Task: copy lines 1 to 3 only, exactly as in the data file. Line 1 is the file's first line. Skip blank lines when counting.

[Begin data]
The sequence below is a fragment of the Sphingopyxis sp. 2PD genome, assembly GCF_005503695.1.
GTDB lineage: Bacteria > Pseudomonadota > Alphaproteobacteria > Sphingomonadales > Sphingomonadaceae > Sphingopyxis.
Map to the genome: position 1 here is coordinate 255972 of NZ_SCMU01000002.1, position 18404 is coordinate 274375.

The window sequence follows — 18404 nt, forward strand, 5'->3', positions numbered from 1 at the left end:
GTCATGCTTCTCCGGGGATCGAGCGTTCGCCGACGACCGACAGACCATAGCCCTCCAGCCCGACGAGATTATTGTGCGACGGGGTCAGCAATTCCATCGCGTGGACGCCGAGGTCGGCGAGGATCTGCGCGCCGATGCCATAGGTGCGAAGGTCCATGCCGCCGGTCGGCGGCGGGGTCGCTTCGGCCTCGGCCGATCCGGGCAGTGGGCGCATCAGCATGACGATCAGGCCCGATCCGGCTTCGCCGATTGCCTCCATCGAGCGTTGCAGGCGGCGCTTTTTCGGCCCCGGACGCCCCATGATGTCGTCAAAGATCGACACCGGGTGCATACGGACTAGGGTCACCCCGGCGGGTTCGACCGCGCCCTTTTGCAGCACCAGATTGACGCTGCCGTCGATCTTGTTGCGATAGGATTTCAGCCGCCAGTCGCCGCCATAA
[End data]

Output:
The sequence below is a fragment of the Sphingopyxis sp. 2PD genome, assembly GCF_005503695.1.
GTDB lineage: Bacteria > Pseudomonadota > Alphaproteobacteria > Sphingomonadales > Sphingomonadaceae > Sphingopyxis.
Map to the genome: position 1 here is coordinate 255972 of NZ_SCMU01000002.1, position 18404 is coordinate 274375.